The 10' vertical bond beam spacing mentioned in 1.13.1 (Seismic design requirements) is specifically noted in 1.13.2.2.2.1. This applies only when a bond beam is used to provide minimum reinforcing requirements in lieu of horizontal joint reinforcement at 16" o.c. (every other course of block). The purpose of the 10' spacing is to provide a reasonable distribution of steel in high walls instead of heavy bond beam steel at greater spacing.

A higher wall using joint reinforcement only needs a bond beam as the top course of the masonry for the purpose of continuity and load distribution. Special loading conditions and load distributions could require other locations based on the geometry and loads.

Dick

JedClampett (Structural)
30 Aug 07 15:35
Hunt007, I poorly worded that.  To me, 10'-0" is too far between bond beams.  We try to space them at no more than 4'-0" on center.
There's nothing in the code that says that you can't exceed the minimum.
concretemasonry (Structural)
30 Aug 07 18:12
JedClampett -

Apparently you have very unusual conditions and applications to require 4' O.C. bond beams, unless you choose to eliminate horizontal joint reinforcement. The majority of masonry in the world is not even classified as "reinforced masonry" unless the design engineer is partial to that type of construction.

The Special Reinforced Masonry Shear Walls (1.13.2.2.5) are not a very common occurance. When ACI 530-20 was written, however, there was some concern that the reference to close spacing could easily be used out of context on common structures.

I have seen hundreds of up to 30 story load bearing masonry buildings built without "intermediate bond beams" because the situation never came up. - Possibly because engineers dictate the structual wall layout and construction and not architects. - Just basic meat and potatoes engineering to perform well.

Dick
JedClampett (Structural)
30 Aug 07 23:41
You're right.  We don't use much joint reinforcement in Phoenix and we make it up with more frequent bond beams.  We have a general distrust of contractors putting in joint reinforcing since it's hard to see unless it's the truss type which we don't like for other reasons.
twinnell (Structural) (OP)
31 Aug 07 12:56
JedClampett -

Why don't you like truss type?
JedClampett (Structural)
31 Aug 07 14:23
We think they clip the wires to get the vertical reinforcing in.
hokie66 (Structural)
31 Aug 07 17:32
I am with Jed Clampett on the joint reinforcing.  Useless stuff.  In Australia, we just use bars and generally fill all the cores.  Simple and robust.
haynewp (Structural)
31 Aug 07 20:56
We would use bond beams at 4'-0" o.c. to meet SDC=D requirements for horiz reinf. This was without joint reinforcing.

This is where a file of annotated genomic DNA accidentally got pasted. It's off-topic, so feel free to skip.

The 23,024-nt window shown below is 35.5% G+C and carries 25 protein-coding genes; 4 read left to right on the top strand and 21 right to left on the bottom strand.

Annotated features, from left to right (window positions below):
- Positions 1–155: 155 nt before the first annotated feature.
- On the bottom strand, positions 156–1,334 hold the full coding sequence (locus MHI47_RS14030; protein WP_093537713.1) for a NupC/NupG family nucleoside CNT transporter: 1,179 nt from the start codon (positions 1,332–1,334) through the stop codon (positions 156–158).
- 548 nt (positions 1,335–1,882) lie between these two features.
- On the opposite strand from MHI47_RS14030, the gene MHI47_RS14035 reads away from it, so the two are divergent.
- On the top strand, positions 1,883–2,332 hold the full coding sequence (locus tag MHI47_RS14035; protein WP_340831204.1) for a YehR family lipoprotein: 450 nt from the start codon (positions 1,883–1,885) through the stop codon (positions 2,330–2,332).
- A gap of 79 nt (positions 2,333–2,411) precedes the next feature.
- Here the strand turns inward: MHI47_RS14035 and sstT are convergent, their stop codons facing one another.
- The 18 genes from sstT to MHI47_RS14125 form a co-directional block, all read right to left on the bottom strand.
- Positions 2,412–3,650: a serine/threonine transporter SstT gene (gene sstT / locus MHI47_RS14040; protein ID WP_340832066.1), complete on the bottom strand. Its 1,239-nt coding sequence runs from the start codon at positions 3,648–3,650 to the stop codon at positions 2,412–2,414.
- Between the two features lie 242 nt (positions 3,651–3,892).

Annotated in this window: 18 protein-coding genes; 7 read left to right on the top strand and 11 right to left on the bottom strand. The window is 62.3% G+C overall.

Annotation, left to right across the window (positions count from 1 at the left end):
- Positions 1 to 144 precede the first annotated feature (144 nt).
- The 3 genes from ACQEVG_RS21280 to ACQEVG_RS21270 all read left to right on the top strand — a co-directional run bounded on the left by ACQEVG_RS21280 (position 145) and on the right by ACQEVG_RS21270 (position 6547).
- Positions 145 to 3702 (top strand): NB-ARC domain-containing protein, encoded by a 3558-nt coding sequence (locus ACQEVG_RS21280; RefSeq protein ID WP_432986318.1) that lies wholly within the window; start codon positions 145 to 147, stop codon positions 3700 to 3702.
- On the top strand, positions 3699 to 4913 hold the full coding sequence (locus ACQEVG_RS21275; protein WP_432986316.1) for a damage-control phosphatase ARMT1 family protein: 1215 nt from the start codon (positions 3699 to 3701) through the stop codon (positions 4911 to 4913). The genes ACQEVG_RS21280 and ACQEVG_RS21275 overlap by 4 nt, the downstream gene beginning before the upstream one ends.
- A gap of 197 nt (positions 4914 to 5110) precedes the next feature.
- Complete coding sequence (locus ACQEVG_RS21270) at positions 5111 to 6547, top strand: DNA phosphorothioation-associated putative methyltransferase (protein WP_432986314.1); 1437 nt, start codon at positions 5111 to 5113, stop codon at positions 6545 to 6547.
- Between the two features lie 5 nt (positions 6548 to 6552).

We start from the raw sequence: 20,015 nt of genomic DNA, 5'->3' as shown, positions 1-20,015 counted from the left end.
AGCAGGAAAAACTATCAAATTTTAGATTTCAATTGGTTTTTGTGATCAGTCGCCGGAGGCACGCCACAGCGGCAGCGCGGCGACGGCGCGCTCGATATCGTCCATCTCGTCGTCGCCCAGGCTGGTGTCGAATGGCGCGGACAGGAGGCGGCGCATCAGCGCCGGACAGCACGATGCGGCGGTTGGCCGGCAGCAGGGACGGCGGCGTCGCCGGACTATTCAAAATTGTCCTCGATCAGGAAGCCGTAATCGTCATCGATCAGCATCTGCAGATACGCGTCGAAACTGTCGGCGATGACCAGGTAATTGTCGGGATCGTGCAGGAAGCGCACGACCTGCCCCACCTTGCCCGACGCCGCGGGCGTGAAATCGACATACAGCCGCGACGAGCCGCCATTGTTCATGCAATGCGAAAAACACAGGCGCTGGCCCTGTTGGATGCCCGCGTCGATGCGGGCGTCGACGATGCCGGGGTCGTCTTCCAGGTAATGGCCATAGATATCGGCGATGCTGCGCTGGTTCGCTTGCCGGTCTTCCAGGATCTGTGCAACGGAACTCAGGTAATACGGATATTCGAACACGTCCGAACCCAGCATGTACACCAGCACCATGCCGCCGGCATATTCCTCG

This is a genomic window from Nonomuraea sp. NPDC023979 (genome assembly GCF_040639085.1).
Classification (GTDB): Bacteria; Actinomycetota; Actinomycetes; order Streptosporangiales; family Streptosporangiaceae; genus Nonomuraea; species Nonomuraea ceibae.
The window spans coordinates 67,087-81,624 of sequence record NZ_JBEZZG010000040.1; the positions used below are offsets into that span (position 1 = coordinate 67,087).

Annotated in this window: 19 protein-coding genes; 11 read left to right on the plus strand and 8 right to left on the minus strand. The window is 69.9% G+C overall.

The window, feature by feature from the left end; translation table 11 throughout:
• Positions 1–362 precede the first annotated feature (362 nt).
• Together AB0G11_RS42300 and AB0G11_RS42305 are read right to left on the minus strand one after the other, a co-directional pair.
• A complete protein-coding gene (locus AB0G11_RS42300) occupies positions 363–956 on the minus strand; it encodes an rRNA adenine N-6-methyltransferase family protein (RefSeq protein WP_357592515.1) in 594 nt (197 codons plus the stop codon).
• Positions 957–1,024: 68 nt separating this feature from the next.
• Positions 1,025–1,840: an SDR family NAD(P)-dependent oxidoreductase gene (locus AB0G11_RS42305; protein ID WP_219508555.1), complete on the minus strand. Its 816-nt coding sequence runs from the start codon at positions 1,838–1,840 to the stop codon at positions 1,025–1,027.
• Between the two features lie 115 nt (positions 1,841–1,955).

Hunt007 (Structural)
6 Sep 07 17:35
Thank you for the replies. Also, I apologize for the late response as I just got back from vacation.

Now, I'll get into more specifics to get an idea if my design is on track.

The location of the buildings is Connecticut. The first building is a steel frame with an eave height of 24'. There are 4 frames, each equal spacing of 17'. Due to sound attenuation issues a 12" fully filled block is used, with vert. reinforcement at 16" c/c, and horz. joint rein.(truss) at 36". There are no bond beams, and the wall ends are tied into the steel frame. From my calcs, it seems fine, probably even over-designed.

The second building is 40'x16'. It has an eave height of 12'. It's just 8" fully filled with vert. reinforcement at 16" c/c, and horz. joint rein.(truss) at 36".

I have no bond beams in either of the buildings, which may be of concern.

Any glaring issues I should address? Unfortunately I don't normally deal with masonry, and my company doesn't either, so I don't have much experience to go by with regards to the design.
concretemasonry (Structural)
6 Sep 07 21:15
Your walls certainly seem to be more than adequate from a structural standpoint. Without the need for the mass for sound attenuation, I would have increased the vertical steel spacing and grouted only those cores. The difference between the 100% grouting and 25% grouting is probably less than 1 db (an approximation) if you are concrened with sound transmission.

Since it sounds like an industrial building, the solid walls are nice to have when there are probably fork lifts or other equipment roaming around looking for a wrinkled tin wall to hit.

I would have gone with a bond beam at the top course of the wall just based on detailing and standard practice. I also would have used joint reinforcement in every other or every third course course of block deoending on the type even though the panels are not that long.

Dick
JKW05 (Structural)
7 Sep 07 8:35
I agree with concretemasonry's assessment.

Also, the 36" joint reinforcing spacing seems odd; what size(height)is the block?
Hunt007 (Structural)
7 Sep 07 13:38
JKW05,

Thanks for the joint reinforcement question. Sometimes you overlook things when you have nobody to check your work. Block size is 8", so I'll revise the spacing to fit in evenly. I believe it originally was 24", until the project manager (mech) wanted larger spacing due to $$. The 36" works, just not convenient.

I'll also re-evaluate (first building) to see if every second or 3rd course is more appropriate. Joint reinforcement is actually set at 24" on the second building.

Concretemasonry, I really appreciate the help. Your input has been very valuable. Thank you!
JKW05 (Structural)
7 Sep 07 14:12
One last remark from me...

You indicated that you have vertical reinforcing at 16" o.c. and are using truss-type joint reinforcing.  I always specify ladder type joint reinforcing for walls with vertical reinforcing, as recommended in NCMA TEK 12-2B, as the diagonals can interfere with the rebar and grout placement.
concretemasonry (Structural)
7 Sep 07 14:43
JKW05 -

You are dead on about the ladder type being preferred for grouted walls. Also clipping cross wires is something I have never run across in 40 years. Any mason is smart enough to set the wire right and a rebar or wire can also be accomodated since at most it is 1/2" longitudinally.

Sometimes engineers always assume truss-type elements are better, which is not always true.

Dick

Reply To This Thread

Posting in the Eng-Tips forums is a member-only feature.

Click Here to join Eng-Tips and talk with other members!

Close Box

Join Eng-Tips® Today!

Join your peers on the Internet's largest technical engineering professional community.
It's easy to join and it's free.

Here's Why Members Love Eng-Tips Forums:

Register now while it's still free!

Already a member? Close this window and log in.

Join Us             Close